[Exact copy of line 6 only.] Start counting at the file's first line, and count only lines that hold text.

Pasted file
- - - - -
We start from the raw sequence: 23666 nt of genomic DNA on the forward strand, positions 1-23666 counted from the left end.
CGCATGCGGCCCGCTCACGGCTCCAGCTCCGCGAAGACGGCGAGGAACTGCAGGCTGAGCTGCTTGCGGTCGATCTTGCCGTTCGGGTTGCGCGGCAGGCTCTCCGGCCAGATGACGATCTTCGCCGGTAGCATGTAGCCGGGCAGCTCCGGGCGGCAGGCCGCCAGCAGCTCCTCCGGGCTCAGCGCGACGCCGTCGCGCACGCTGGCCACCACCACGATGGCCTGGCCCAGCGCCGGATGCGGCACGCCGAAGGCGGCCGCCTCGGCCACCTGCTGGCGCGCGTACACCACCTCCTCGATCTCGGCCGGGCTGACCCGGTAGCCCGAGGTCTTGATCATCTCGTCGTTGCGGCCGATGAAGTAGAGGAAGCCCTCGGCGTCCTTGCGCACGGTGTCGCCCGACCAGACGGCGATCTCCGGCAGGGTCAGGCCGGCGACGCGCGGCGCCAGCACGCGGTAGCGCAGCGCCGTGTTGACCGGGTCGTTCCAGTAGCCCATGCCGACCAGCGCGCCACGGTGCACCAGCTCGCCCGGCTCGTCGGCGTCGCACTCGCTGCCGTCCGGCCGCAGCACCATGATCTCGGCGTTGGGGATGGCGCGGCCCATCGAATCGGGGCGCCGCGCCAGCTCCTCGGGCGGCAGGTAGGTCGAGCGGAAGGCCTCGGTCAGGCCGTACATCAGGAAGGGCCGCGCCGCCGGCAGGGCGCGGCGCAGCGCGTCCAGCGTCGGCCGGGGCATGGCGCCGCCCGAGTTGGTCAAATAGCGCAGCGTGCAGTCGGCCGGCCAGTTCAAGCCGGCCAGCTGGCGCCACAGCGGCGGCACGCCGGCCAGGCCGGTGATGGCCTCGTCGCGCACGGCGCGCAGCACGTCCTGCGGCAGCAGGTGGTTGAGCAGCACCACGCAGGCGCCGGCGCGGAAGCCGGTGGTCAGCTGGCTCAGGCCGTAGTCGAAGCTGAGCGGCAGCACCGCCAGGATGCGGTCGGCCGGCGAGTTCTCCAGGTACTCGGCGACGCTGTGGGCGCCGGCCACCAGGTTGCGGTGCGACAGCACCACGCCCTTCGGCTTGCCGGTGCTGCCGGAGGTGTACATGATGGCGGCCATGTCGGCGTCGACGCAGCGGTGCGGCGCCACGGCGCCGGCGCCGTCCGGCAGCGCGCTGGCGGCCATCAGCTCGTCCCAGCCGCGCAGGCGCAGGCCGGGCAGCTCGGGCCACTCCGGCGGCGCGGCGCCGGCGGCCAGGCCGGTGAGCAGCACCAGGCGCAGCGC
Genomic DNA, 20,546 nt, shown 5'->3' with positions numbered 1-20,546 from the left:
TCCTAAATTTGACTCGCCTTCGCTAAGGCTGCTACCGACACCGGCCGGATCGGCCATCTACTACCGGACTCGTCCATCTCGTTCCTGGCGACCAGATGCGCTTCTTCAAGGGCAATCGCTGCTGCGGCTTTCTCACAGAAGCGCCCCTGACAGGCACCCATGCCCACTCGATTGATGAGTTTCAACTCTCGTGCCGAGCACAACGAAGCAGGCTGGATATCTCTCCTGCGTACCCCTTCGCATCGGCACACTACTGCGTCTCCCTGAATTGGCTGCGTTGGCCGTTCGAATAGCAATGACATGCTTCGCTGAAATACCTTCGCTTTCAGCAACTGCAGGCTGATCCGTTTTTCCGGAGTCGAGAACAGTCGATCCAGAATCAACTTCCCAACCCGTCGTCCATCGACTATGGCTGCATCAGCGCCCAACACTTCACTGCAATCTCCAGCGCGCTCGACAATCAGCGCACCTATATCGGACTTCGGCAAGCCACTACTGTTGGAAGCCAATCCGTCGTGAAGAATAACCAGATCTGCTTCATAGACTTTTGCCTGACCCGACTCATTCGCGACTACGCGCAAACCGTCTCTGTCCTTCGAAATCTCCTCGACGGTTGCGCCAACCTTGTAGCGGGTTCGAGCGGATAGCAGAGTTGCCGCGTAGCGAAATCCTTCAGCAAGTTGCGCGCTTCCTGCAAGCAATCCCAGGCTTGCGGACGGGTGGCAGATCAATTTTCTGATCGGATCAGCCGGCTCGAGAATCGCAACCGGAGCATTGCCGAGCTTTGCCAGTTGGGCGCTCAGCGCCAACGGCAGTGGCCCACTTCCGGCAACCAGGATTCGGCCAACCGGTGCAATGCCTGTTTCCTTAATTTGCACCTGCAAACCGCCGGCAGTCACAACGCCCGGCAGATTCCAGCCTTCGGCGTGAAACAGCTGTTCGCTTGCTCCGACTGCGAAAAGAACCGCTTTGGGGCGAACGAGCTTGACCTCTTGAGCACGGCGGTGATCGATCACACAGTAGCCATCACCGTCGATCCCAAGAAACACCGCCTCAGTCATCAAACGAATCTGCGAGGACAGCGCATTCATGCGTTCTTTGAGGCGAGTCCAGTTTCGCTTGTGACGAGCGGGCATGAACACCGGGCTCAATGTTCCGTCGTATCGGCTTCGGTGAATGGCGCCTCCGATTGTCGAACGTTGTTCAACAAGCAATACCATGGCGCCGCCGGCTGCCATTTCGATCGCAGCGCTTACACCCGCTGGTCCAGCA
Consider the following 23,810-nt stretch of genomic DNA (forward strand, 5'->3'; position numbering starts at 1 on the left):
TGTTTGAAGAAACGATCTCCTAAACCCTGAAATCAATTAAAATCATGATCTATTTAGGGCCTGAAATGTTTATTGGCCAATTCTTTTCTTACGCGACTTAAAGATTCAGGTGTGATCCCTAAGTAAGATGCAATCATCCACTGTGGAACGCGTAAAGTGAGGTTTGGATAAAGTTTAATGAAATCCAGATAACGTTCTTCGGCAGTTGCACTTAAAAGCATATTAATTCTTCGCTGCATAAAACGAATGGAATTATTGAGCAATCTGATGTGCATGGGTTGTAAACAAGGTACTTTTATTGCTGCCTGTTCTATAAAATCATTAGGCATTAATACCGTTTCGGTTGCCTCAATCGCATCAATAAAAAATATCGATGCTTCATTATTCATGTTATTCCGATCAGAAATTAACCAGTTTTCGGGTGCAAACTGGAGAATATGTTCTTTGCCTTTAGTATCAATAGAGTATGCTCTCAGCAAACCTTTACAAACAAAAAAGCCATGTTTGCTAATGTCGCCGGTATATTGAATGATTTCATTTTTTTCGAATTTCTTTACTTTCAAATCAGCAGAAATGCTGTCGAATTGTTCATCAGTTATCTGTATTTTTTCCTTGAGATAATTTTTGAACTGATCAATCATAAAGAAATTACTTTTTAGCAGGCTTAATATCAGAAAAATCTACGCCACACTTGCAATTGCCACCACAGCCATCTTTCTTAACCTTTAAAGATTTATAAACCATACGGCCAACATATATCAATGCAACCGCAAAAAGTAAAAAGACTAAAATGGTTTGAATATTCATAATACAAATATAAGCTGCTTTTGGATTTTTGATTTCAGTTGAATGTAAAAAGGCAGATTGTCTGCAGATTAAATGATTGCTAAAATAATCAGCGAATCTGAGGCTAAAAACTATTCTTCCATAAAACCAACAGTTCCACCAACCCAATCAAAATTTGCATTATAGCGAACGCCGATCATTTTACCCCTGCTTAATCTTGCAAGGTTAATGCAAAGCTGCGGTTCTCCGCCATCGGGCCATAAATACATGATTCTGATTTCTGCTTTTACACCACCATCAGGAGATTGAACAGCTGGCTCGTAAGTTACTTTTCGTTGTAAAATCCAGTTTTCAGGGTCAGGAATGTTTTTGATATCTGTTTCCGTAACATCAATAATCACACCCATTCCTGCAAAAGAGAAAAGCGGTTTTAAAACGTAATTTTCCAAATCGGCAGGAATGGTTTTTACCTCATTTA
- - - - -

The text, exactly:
TGTTTGAAGAAACGATCTCCTAAACCCTGAAATCAATTAAAATCATGATCTATTTAGGGCCTGAAATGTTTATTGGCCAATTCTTTTCTTACGCGACTTAAAGATTCAGGTGTGATCCCTAAGTAAGATGCAATCATCCACTGTGGAACGCGTAAAGTGAGGTTTGGATAAAGTTTAATGAAATCCAGATAACGTTCTTCGGCAGTTGCACTTAAAAGCATATTAATTCTTCGCTGCATAAAACGAATGGAATTATTGAGCAATCTGATGTGCATGGGTTGTAAACAAGGTACTTTTATTGCTGCCTGTTCTATAAAATCATTAGGCATTAATACCGTTTCGGTTGCCTCAATCGCATCAATAAAAAATATCGATGCTTCATTATTCATGTTATTCCGATCAGAAATTAACCAGTTTTCGGGTGCAAACTGGAGAATATGTTCTTTGCCTTTAGTATCAATAGAGTATGCTCTCAGCAAACCTTTACAAACAAAAAAGCCATGTTTGCTAATGTCGCCGGTATATTGAATGATTTCATTTTTTTCGAATTTCTTTACTTTCAAATCAGCAGAAATGCTGTCGAATTGTTCATCAGTTATCTGTATTTTTTCCTTGAGATAATTTTTGAACTGATCAATCATAAAGAAATTACTTTTTAGCAGGCTTAATATCAGAAAAATCTACGCCACACTTGCAATTGCCACCACAGCCATCTTTCTTAACCTTTAAAGATTTATAAACCATACGGCCAACATATATCAATGCAACCGCAAAAAGTAAAAAGACTAAAATGGTTTGAATATTCATAATACAAATATAAGCTGCTTTTGGATTTTTGATTTCAGTTGAATGTAAAAAGGCAGATTGTCTGCAGATTAAATGATTGCTAAAATAATCAGCGAATCTGAGGCTAAAAACTATTCTTCCATAAAACCAACAGTTCCACCAACCCAATCAAAATTTGCATTATAGCGAACGCCGATCATTTTACCCCTGCTTAATCTTGCAAGGTTAATGCAAAGCTGCGGTTCTCCGCCATCGGGCCATAAATACATGATTCTGATTTCTGCTTTTACACCACCATCAGGAGATTGAACAGCTGGCTCGTAAGTTACTTTTCGTTGTAAAATCCAGTTTTCAGGGTCAGGAATGTTTTTGATATCTGTTTCCGTAACATCAATAATCACACCCATTCCTGCAAAAGAGAAAAGCGGTTTTAAAACGTAATTTTCCAAATCGGCAGGAATGGTTTTTACCTCATTTA